My hair’s been au naturale for almost seven years– the last time I dyed it was when I had it high-lighted for my wedding. In high school, I stuck to Sun-In and lemon juice for a blonder look, and in college, I used many a drug-store-boxed hair dye, in a variety of brown, auburn and red shades.
Since my wedding though, I’ve let it grow out to its natural color, which, it turns out, I actually like.
A few months ago, I chopped off two long braids (to donate), along with all my summer gold, and now my hair is quite dark. On the occasion that I actually wear my bangs forward, I always get asked if I recently dyed my hair darker.
I’m not sure if it’s the pregnancy hormones, the dormant surfer girl/beach bum in me, or even the winter blues, but lately I’ve been having a strange longing for something lighter and sunnier.
The last thing I want to do, however, is fill my head of hair with chemicals to achieve a look that’s totally unnatural, so I had to get thinking about natural options for hair lightening.
A Facebook poll told me that many of you are sporting your God-given hair color happily, but several readers mentioned that they were interested in some natural hair color alternatives.
Here are a few options that I’m considering trying.
Photo by Shandi-lee
This is the old standard. As a high schooler, I remember my mom suggesting I try the method she used as a teenager: the magic combo of lemon and sun (or another source of heat). I would spray it on, mixed with water, and let the sun do it’s work while sunbathing with my girlfriends. I don’t get as much sunbathing time now, as a mom of littles, especially this time of year, but I hear a hairdryer will also work.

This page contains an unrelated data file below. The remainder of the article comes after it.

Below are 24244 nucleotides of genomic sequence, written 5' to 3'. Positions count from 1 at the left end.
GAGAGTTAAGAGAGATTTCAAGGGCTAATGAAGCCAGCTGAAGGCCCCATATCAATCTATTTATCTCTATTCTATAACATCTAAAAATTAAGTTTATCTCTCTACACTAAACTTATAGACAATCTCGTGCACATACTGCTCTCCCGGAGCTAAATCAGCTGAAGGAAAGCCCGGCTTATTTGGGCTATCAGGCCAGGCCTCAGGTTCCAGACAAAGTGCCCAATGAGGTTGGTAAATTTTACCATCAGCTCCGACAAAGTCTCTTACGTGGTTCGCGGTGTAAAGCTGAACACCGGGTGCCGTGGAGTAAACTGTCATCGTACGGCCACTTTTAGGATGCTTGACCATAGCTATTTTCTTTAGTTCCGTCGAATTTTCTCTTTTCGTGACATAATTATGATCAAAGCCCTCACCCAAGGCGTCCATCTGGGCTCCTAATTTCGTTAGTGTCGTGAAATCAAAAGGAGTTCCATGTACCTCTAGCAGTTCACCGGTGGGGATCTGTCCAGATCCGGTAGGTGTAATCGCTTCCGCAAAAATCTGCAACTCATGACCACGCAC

According to homemade beauty/home product expert, Annie Bond, a good recipe is simply pouring a quarter to a half a cup of lemon juice directly on the hair (clean and wet) and then sitting in the sun. Other recommendations I’ve seen include diluting the lemon juice with water, rinsing and/or conditioning your hair afterwards, and using the hair dryer to activate the lemon if the warm sun isn’t available.
Thanks to a couple of Twitter followers (thanks, @Imene_Said and @crzblue), I was urged to consider a chamomile tea rinse as a lightener. It can be applied directly for lightening, or can be added to shampoo or conditioner for a gradual lightening.
- Recipe for making/using chamomile for hair lightening
- Websites like Amazon also carry a couple of chamomile hair lightener products, but I’m not sure about their safety/ingredients
Photo by Josef Seibel
It turns out that a form of hydrogen peroxide actually forms in honey (it has to be diluted with distilled water), meaning it can be use as a lightener, too! It’s a slightly more complicated process, and is not used with heat, like lemon. For more information, here is an informative post on using honey as a lightener. Interestingly enough, cinnamon can be used with honey to help the lightening process.
Instead of bleaching, rhubarb and rhubarb root bring a yellow that gives medium-light brown or dark blonde hair a lighter hue. Some recipes use just the rhubarb stalk (boil in water, then use the liquid to rinse through hair), others combine it with the powdered rhubarb root or even chamomile, and some use wine to steep the rhubarb.
I have an abundance of lemons this time of year from my parents’ tree– I figure I use them for cooking, baking, and drinking, so it only makes sense that I start there with my hair lightening. I’ll be posting photos of my gradual, natural hair-lightening on our Facebook page, and if you try any of these methods, I’d love to see your photos, too.
Looking to darken instead of lighten? You’ll have to do a bit more research, but I’ve seen mentions of using henna, black walnuts, coffee, tea and more.
Have you tried any natural hair coloring methods? Which ones have worked for you (be sure to tell us what shade you started with for reference)?